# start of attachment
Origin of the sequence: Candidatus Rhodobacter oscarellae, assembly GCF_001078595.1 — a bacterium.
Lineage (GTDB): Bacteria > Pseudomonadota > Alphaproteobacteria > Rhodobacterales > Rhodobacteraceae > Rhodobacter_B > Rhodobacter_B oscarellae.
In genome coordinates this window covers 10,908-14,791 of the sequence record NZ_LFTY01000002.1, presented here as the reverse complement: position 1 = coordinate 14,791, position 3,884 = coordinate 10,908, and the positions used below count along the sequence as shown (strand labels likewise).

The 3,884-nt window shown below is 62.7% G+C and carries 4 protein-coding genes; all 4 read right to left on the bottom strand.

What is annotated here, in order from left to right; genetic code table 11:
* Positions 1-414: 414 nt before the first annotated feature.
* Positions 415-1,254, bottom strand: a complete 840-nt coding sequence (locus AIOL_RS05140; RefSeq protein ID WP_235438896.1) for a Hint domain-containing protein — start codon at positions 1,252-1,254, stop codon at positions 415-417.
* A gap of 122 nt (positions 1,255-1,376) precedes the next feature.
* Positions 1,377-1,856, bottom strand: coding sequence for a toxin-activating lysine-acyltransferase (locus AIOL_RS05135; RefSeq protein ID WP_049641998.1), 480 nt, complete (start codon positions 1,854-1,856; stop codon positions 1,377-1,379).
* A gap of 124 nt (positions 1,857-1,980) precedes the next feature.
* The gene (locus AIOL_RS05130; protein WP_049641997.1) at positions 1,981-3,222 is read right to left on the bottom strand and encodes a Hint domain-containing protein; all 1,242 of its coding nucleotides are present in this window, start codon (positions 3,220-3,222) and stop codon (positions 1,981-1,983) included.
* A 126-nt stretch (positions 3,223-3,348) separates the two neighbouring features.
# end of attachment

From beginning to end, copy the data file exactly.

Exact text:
Origin of the sequence: Candidatus Rhodobacter oscarellae, assembly GCF_001078595.1 — a bacterium.
Lineage (GTDB): Bacteria > Pseudomonadota > Alphaproteobacteria > Rhodobacterales > Rhodobacteraceae > Rhodobacter_B > Rhodobacter_B oscarellae.
In genome coordinates this window covers 10,908-14,791 of the sequence record NZ_LFTY01000002.1, presented here as the reverse complement: position 1 = coordinate 14,791, position 3,884 = coordinate 10,908, and the positions used below count along the sequence as shown (strand labels likewise).

The 3,884-nt window shown below is 62.7% G+C and carries 4 protein-coding genes; all 4 read right to left on the bottom strand.

What is annotated here, in order from left to right; genetic code table 11:
* Positions 1-414: 414 nt before the first annotated feature.
* Positions 415-1,254, bottom strand: a complete 840-nt coding sequence (locus AIOL_RS05140; RefSeq protein ID WP_235438896.1) for a Hint domain-containing protein — start codon at positions 1,252-1,254, stop codon at positions 415-417.
* A gap of 122 nt (positions 1,255-1,376) precedes the next feature.
* Positions 1,377-1,856, bottom strand: coding sequence for a toxin-activating lysine-acyltransferase (locus AIOL_RS05135; RefSeq protein ID WP_049641998.1), 480 nt, complete (start codon positions 1,854-1,856; stop codon positions 1,377-1,379).
* A gap of 124 nt (positions 1,857-1,980) precedes the next feature.
* The gene (locus AIOL_RS05130; protein WP_049641997.1) at positions 1,981-3,222 is read right to left on the bottom strand and encodes a Hint domain-containing protein; all 1,242 of its coding nucleotides are present in this window, start codon (positions 3,220-3,222) and stop codon (positions 1,981-1,983) included.
* A 126-nt stretch (positions 3,223-3,348) separates the two neighbouring features.